UCSC alumna Elizabeth Gordon creates based on characters in the film industry in her online comedy show, “Dumbass Filmmakers.” Courtesy of Elizabeth Gordon.

Sunday morning. I find myself conversing with Los Angeles. I’m talking to former UC Santa Cruz theater arts graduate Elizabeth Gordon. The subject of our conversation? A new online comedy show, “Dumbass Filmmakers,” which Gordon produced, co-created and co-stars in. Elizabeth is nothing if not talkative — what was originally planned as a relatively brief discussion of her show evolved into a greater debate about the pitfalls of Hollywood and her time at UCSC. Despite being some 400 miles apart, within minutes we may as well have been undertaking the interview in a more conventional, personable, setting.

City on a Hill Press: Can you give a summary of the show?

EG: It’s basically about a group of loveable losers that want to make a movie but have no idea what they’re doing. The two main characters are Harrison Dewinter and my character Vicki Moretti. Harrison is an … artsy director who thinks he’s … brilliant and amazing. He’s written this really weird movie … that makes no sense. Vicki comes on and really doesn’t understand the movie at all. Over the course of the first season, they hold auditions. Some are really good, some really bad. The people they don’t want as actors they hire as crew. Over the course of the show, they all become close and realize what they really want to do. It’s really heartwarming. I think once people start to watch it, they’ll really start to connect to individual characters.

CHP: Who do you think will relate to the show?

EG: I think it’ll especially relate to people in the entertainment industry who’ve come across people like this. That’s actually how the series started — we’d come across these kind of people while producing other projects. It was like, “Are these people for real?” — and they are. So we introduced that into the script.

CHP: Did it always start off as a comedy program, or did it evolve into that?

EG: It was intended to be a comedy. Yet, when we started working on it and had our actors come in … we found a lot of depth with them. We found their backstory, how they’d got to that place in their lives. They say that comedy is harder then drama. You have to actually come from a real place, and a lot of comedy comes out of pain. We did a lot of in-depth work with the actors. Where they were coming from was a big deal. They’re all leaning on each other. Still, they all really want to make this movie, even if they all have their own agendas. We want them all to be multi-layered as characters. So as well as the comedy, there are some really human moments between the characters, which make them all relatable.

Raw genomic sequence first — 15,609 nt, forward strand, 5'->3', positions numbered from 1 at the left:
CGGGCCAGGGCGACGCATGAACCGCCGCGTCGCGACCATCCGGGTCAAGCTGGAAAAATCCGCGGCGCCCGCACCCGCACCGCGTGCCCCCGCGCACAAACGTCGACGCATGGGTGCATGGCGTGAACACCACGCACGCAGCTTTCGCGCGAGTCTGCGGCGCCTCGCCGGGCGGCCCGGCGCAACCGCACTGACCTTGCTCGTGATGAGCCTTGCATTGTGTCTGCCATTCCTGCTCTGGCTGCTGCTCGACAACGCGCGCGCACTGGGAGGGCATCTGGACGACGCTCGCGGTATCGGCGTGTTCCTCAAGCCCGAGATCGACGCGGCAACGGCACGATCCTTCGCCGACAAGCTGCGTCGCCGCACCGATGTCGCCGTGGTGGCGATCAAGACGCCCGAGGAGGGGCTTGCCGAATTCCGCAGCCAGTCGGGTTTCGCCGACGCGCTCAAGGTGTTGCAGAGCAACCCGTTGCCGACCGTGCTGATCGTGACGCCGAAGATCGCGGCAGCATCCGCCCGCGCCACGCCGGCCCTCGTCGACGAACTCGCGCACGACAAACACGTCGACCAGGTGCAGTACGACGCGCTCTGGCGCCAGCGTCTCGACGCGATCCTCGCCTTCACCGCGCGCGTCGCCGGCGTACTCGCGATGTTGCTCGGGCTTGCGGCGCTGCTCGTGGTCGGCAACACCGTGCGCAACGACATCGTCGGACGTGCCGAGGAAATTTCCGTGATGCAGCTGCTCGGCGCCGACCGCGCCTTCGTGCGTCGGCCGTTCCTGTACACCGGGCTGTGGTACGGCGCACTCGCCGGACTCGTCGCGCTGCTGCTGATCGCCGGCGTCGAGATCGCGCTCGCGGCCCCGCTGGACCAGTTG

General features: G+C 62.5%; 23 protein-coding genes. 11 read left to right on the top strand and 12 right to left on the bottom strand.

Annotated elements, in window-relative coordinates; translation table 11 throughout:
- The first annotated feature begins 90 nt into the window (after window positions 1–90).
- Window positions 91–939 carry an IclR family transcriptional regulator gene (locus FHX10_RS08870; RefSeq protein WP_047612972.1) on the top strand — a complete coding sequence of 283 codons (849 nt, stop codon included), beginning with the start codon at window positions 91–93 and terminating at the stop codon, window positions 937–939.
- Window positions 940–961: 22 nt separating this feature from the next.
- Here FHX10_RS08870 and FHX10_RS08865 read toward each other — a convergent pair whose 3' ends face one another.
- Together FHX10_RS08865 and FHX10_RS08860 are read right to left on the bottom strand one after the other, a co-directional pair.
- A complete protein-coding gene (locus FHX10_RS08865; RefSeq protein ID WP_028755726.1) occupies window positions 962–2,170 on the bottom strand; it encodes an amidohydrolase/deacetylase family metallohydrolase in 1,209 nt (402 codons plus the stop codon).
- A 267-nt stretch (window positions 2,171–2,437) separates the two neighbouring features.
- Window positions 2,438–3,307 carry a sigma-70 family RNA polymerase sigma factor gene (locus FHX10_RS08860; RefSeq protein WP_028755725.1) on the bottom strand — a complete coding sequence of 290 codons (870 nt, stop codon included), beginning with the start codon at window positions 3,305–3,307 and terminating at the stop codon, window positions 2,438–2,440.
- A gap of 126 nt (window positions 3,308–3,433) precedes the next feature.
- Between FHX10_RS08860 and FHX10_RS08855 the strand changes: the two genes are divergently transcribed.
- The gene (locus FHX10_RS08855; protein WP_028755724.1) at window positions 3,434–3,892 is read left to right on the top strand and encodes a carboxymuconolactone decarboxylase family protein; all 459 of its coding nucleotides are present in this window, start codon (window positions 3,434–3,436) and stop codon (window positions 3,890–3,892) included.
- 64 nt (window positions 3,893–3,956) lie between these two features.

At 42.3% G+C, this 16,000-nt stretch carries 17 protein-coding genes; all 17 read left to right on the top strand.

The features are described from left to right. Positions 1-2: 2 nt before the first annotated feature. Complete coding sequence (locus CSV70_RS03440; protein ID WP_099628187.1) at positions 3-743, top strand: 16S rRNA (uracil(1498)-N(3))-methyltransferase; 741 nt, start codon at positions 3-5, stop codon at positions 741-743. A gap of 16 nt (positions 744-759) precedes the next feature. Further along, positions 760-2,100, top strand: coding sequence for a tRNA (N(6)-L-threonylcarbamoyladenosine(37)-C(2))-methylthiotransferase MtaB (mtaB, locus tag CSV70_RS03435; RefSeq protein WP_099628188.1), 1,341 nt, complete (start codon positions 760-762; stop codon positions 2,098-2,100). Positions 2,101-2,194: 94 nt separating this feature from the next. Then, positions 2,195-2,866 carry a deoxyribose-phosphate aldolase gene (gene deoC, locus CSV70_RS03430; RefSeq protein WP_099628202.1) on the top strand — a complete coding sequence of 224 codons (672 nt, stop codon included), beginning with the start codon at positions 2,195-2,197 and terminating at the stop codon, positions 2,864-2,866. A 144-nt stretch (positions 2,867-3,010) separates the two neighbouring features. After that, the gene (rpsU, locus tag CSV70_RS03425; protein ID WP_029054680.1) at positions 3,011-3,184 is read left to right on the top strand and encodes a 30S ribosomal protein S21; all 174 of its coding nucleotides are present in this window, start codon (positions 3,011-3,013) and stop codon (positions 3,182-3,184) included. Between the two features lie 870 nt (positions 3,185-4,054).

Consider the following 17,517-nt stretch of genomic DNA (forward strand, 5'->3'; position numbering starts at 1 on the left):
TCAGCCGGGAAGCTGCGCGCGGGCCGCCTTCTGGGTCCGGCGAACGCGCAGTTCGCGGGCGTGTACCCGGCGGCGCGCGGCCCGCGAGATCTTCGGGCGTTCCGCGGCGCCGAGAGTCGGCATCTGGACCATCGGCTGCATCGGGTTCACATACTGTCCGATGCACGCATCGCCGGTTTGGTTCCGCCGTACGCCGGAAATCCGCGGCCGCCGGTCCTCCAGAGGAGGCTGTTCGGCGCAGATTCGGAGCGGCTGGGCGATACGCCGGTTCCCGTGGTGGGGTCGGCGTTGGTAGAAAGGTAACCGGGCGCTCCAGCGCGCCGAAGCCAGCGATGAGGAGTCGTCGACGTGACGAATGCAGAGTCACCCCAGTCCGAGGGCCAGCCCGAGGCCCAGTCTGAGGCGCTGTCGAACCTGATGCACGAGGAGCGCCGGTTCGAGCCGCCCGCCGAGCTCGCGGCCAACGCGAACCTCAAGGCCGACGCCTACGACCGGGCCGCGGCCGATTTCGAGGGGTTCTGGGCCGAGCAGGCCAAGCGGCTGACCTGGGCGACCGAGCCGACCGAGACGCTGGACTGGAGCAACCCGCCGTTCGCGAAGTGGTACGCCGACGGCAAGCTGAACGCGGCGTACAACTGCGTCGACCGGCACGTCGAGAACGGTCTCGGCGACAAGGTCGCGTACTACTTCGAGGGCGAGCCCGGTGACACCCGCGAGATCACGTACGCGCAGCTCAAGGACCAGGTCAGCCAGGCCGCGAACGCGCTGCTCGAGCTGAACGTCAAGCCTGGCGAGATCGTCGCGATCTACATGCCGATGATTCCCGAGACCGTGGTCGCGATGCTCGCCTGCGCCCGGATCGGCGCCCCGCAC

CHP: What websites do you plan to be hosted on?

EG: We’re going to have dumbfilmmakers.com, which is our website, and we’re definitely going to have YouTube.

CHP: Changing tact, you were producer, co-creator and the lead actress. How is it juggling all three roles?

EG: [nervous laughter] You have to be very good at staying on top of things. You have to be able to separate the jobs, but at the same time keep them all encompassed together. You have — and I hate this word — a sense of control. It consumed my life for eight months, but when you see the footage, it makes you proud. We did our jobs. We had a great team of people. I really enjoy the ride.

CHP: I see that you’ve produced theater productions. Was it a different experience?

EG: Yes. I did theater for a long time before I moved to film. It was definitely stressful at times, but I was already adept to that world, having acted for some time. When I moved into film, I was like, “Oh my gosh, this is a different world.” You still use a lot of the same things as in theater — you have to know what’s going on and time elements. You also have to deal with stuff like lighting, which you don’t have the language for at that point. You have to know how to get a good crew of people together — that’s essential. At least by the webseries I knew a lot more things.

CHP: Does your character Vicky have much of you put into her, or is she a blank slate?

EG: She has some of my traits. The thing that I love about Vicky is her need for love and acceptance. She started in another play we did together [and we loved her]. The comedy comes from how she deals with people, because not everyone “gets” her. In the series she’s very organized, but has to deal with a lot of people, and gets in over her head.

CHP: Is there any advice you should give students here?

EG: Oh yes. First I should say that I loved my time at UCSC. It taught me so much. I learned that things can change in a heartbeat. You have to be tenacious and go after what you want. You never know what’s going to pop for you. Just don’t give up. Some people do one play and it clicks instantly. Others work for 10 years before finding this. That’s what I have to say.